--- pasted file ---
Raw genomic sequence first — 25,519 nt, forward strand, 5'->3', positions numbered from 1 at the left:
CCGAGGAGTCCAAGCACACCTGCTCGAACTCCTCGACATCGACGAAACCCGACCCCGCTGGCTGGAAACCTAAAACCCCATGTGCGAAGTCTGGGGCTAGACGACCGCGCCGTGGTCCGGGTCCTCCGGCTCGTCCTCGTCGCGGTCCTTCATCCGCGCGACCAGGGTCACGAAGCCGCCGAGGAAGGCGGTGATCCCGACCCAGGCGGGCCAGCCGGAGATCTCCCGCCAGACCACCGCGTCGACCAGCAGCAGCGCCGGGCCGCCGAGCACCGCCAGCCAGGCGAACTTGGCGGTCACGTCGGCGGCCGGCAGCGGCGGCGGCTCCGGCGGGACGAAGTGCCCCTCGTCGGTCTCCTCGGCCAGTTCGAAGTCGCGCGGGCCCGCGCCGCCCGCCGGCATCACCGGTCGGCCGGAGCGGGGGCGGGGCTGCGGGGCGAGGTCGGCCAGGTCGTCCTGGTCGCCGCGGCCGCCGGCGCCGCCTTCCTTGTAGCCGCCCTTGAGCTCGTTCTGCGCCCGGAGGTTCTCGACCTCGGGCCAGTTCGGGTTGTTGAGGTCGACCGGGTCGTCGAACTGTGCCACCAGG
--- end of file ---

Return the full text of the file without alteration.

Raw genomic sequence first — 25,519 nt, forward strand, 5'->3', positions numbered from 1 at the left:
CCGAGGAGTCCAAGCACACCTGCTCGAACTCCTCGACATCGACGAAACCCGACCCCGCTGGCTGGAAACCTAAAACCCCATGTGCGAAGTCTGGGGCTAGACGACCGCGCCGTGGTCCGGGTCCTCCGGCTCGTCCTCGTCGCGGTCCTTCATCCGCGCGACCAGGGTCACGAAGCCGCCGAGGAAGGCGGTGATCCCGACCCAGGCGGGCCAGCCGGAGATCTCCCGCCAGACCACCGCGTCGACCAGCAGCAGCGCCGGGCCGCCGAGCACCGCCAGCCAGGCGAACTTGGCGGTCACGTCGGCGGCCGGCAGCGGCGGCGGCTCCGGCGGGACGAAGTGCCCCTCGTCGGTCTCCTCGGCCAGTTCGAAGTCGCGCGGGCCCGCGCCGCCCGCCGGCATCACCGGTCGGCCGGAGCGGGGGCGGGGCTGCGGGGCGAGGTCGGCCAGGTCGTCCTGGTCGCCGCGGCCGCCGGCGCCGCCTTCCTTGTAGCCGCCCTTGAGCTCGTTCTGCGCCCGGAGGTTCTCGACCTCGGGCCAGTTCGGGTTGTTGAGGTCGACCGGGTCGTCGAACTGTGCCACCAGG